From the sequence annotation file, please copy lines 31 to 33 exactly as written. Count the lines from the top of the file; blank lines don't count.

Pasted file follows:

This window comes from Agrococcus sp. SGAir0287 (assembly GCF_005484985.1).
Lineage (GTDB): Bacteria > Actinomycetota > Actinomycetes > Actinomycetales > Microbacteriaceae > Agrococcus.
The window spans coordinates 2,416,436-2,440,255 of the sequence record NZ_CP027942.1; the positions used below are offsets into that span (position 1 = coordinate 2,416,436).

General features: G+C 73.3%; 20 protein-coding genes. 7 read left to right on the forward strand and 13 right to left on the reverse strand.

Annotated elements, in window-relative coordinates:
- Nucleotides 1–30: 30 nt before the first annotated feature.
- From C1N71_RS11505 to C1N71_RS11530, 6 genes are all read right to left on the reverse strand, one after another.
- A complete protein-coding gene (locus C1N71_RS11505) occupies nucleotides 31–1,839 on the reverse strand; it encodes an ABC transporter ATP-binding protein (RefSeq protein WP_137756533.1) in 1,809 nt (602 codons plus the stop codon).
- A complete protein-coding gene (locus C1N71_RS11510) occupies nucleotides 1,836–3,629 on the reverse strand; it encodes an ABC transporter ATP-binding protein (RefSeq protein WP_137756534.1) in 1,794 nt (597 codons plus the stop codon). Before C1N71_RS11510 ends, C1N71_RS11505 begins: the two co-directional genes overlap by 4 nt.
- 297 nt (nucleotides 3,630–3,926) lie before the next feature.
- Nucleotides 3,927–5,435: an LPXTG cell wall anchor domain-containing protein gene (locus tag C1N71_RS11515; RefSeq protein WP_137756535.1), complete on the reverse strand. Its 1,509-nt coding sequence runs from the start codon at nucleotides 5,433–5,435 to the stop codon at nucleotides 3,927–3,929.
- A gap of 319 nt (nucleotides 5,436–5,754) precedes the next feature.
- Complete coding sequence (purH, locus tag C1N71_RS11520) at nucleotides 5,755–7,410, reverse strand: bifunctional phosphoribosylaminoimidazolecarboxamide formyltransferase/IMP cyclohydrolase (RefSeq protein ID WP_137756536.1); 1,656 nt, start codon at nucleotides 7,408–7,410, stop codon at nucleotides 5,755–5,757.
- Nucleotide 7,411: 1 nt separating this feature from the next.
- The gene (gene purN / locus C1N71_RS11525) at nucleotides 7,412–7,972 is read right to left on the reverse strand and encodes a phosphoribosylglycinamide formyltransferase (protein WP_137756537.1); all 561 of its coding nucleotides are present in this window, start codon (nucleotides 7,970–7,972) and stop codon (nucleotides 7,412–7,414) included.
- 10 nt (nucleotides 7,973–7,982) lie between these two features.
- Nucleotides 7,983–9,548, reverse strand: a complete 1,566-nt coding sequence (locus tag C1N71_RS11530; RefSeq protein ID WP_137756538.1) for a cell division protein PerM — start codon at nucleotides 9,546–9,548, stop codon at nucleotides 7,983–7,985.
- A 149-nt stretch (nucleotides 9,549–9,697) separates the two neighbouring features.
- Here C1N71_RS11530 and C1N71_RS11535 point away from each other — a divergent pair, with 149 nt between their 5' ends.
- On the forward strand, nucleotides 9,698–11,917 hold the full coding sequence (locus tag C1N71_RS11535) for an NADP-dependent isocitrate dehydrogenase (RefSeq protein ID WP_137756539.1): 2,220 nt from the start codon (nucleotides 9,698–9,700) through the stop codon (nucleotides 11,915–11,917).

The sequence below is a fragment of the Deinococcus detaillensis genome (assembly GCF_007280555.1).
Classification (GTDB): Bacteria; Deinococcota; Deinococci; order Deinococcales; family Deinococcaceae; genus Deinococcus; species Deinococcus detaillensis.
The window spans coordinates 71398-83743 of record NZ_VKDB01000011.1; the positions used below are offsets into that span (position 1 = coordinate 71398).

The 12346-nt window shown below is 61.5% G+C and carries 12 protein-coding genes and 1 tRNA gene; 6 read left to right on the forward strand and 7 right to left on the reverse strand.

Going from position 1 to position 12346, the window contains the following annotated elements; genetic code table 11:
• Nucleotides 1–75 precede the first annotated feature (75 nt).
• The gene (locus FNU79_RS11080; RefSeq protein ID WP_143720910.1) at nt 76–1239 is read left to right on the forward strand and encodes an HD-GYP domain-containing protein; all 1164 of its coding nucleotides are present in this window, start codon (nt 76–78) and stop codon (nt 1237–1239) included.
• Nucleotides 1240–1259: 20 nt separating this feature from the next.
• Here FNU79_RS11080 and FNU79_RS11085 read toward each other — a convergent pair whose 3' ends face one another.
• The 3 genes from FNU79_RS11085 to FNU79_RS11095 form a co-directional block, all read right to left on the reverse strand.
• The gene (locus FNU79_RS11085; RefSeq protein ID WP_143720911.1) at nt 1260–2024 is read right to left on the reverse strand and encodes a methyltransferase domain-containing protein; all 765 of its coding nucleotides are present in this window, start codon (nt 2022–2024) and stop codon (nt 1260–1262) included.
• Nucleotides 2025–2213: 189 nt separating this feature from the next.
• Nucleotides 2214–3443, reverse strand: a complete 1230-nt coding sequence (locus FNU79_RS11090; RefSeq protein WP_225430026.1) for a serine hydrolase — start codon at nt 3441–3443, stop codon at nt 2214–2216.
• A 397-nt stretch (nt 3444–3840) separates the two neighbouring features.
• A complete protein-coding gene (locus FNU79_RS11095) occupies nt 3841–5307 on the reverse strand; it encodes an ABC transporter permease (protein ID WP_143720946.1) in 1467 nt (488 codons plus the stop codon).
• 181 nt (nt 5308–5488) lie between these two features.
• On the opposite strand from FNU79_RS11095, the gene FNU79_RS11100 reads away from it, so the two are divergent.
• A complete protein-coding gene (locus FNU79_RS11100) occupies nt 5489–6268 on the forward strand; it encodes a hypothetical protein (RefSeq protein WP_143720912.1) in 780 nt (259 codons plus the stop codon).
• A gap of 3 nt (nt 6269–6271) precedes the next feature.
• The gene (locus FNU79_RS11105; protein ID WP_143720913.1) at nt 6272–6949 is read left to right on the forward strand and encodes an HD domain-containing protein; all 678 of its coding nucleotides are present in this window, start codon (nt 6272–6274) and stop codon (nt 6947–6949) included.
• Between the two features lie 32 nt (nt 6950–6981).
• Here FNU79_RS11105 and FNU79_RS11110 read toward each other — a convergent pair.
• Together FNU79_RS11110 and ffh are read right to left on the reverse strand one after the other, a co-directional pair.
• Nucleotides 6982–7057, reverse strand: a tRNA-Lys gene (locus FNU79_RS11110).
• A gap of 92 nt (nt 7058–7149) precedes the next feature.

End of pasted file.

• The gene (locus FNU79_RS11085; RefSeq protein ID WP_143720911.1) at nt 1260–2024 is read right to left on the reverse strand and encodes a methyltransferase domain-containing protein; all 765 of its coding nucleotides are present in this window, start codon (nt 2022–2024) and stop codon (nt 1260–1262) included.
• Nucleotides 2025–2213: 189 nt separating this feature from the next.
• Nucleotides 2214–3443, reverse strand: a complete 1230-nt coding sequence (locus FNU79_RS11090; RefSeq protein WP_225430026.1) for a serine hydrolase — start codon at nt 3441–3443, stop codon at nt 2214–2216.